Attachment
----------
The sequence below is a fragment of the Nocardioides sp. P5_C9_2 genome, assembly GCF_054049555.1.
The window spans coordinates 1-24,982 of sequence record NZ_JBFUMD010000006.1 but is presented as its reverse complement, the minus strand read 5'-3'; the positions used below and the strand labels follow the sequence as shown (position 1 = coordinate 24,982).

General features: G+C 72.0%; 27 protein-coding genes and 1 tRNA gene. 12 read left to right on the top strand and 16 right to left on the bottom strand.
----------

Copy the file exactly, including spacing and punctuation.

The sequence below is a fragment of the Nocardioides sp. P5_C9_2 genome, assembly GCF_054049555.1.
The window spans coordinates 1-24,982 of sequence record NZ_JBFUMD010000006.1 but is presented as its reverse complement, the minus strand read 5'-3'; the positions used below and the strand labels follow the sequence as shown (position 1 = coordinate 24,982).

General features: G+C 72.0%; 27 protein-coding genes and 1 tRNA gene. 12 read left to right on the top strand and 16 right to left on the bottom strand.